Before the inspection, comparisons between the 2 hives: one is much more busy than the other.
Opening the problem hive (left), and looking at the feeder. It is empty, which is great. It took 2 weeks to the problem hive to empty its feeder, while the good hives goes through the same quantity of syrup (8 quarts) in 1 week.
Continuing with the problem hive. The feeder is removed, exposing the top supper. Very few bees, and very little cell building in the frames of that supper.
We now remove the top supper (very little going on there), and look at the supper below. Much more bees and activity going on, which is encouraging. That bottom supper is about 90% full.
Whereas on the good hive eggs and larva are everywhere, I found only one spot in the entire problem hive with eggs and uncapped larva. The picture shows the is extent of it.
Then I found 2 or 3 frames where the cells are empty: no nectar, no syrup, no larvas, no cap, few bees on them. The good hive, in comparison has none of those deserted frames.
Those empty frames where one of the elements which started to have me worried.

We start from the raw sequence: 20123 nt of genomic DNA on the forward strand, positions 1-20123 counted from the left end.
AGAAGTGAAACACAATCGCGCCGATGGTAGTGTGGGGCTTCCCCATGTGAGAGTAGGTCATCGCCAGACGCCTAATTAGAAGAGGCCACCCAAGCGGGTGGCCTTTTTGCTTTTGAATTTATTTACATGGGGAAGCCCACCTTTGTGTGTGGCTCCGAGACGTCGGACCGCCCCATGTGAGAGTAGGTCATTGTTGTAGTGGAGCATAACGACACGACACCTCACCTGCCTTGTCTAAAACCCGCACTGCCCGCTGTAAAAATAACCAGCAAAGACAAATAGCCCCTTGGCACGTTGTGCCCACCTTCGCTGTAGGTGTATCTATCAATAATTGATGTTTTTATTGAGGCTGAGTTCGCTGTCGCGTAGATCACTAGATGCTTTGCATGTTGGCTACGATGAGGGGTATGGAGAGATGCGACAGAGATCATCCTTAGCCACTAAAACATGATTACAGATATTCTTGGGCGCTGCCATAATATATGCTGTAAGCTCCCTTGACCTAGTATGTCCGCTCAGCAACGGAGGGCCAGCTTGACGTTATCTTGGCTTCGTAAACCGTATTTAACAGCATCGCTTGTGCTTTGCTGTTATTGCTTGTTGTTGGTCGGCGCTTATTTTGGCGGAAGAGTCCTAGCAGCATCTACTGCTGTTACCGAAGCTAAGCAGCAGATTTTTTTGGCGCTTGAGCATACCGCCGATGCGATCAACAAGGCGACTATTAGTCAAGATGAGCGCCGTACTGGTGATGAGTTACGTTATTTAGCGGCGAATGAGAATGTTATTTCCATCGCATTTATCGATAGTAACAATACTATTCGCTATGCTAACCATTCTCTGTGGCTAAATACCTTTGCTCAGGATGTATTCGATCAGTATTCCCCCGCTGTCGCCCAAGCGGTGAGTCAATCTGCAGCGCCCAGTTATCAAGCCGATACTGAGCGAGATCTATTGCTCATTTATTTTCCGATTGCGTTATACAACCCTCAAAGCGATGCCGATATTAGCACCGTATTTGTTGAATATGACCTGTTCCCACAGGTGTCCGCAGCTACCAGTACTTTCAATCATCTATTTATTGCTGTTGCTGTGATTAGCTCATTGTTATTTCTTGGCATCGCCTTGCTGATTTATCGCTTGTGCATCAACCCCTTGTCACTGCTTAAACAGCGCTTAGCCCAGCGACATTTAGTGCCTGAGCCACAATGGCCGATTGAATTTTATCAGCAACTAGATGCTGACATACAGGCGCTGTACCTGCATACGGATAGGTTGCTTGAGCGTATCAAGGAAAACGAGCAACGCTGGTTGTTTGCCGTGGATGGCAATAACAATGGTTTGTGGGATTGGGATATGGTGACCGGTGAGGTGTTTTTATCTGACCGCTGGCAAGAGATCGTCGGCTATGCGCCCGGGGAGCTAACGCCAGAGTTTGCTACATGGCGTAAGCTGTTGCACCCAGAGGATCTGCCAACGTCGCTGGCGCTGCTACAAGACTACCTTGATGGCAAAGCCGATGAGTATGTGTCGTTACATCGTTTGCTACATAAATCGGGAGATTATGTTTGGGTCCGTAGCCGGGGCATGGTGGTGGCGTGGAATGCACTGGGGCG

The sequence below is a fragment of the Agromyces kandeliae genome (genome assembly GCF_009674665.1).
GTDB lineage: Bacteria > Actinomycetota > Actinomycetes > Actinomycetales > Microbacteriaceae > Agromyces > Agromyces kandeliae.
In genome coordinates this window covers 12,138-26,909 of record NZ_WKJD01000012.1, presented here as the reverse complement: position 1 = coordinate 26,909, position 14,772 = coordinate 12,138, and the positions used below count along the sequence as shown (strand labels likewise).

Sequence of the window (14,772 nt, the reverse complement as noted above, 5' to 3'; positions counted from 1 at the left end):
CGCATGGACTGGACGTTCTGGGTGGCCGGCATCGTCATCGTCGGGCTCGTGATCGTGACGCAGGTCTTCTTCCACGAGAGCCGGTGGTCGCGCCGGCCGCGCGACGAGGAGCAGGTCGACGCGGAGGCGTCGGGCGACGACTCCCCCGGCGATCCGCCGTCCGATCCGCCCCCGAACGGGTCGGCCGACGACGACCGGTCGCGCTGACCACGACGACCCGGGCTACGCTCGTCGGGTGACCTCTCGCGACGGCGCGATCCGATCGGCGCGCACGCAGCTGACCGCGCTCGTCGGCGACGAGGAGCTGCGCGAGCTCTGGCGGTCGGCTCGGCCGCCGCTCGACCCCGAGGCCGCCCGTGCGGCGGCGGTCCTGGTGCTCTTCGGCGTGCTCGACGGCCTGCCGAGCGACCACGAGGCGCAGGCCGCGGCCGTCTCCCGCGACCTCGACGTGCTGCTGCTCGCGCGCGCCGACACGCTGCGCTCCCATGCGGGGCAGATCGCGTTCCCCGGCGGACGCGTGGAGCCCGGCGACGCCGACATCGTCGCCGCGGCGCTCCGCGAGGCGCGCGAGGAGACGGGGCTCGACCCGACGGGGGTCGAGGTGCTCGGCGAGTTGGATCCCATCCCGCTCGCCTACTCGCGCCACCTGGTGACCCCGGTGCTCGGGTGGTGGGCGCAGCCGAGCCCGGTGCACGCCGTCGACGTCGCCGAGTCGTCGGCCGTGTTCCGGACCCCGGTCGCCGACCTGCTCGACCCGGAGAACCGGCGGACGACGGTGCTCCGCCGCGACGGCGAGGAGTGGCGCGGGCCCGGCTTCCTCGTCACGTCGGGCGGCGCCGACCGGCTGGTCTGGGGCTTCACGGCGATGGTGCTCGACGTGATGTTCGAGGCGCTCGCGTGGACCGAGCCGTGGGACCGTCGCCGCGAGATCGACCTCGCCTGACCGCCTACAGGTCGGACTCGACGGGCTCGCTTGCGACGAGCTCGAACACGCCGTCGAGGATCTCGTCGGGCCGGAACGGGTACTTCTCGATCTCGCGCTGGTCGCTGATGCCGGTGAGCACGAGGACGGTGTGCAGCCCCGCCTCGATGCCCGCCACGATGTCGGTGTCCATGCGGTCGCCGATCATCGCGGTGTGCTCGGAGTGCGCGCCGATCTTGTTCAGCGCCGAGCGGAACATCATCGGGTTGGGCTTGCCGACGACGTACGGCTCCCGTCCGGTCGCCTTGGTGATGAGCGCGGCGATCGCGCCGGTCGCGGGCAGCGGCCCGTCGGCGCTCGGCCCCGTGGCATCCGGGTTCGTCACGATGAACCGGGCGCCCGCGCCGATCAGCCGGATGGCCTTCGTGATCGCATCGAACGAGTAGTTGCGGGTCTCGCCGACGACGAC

Then about 3 frames with caped brood, which looked OK.
A few frames had dark looking cell caps in the corner, which does not look too healthy (the good hive has none of this). This is what had me worried about fool brood in the first place. However I pocked some of those cell caps with the hive tool on this inspection and they appear to contain honey. Nothing gooey nor any dead larva that I could tell. No bad smell.
Then I found the queen on one of the side frame. She has the torax marking, so this is the original queen that came with the nuc I got mid April. The queen was doing fine. Then I put the hive back together, wiped and refilled the feeder with syrup, and inspected the tray under the hive. I found about 6 or 7 hive beetles there, which I removed. There was no hive beetle in the good hive’s tray.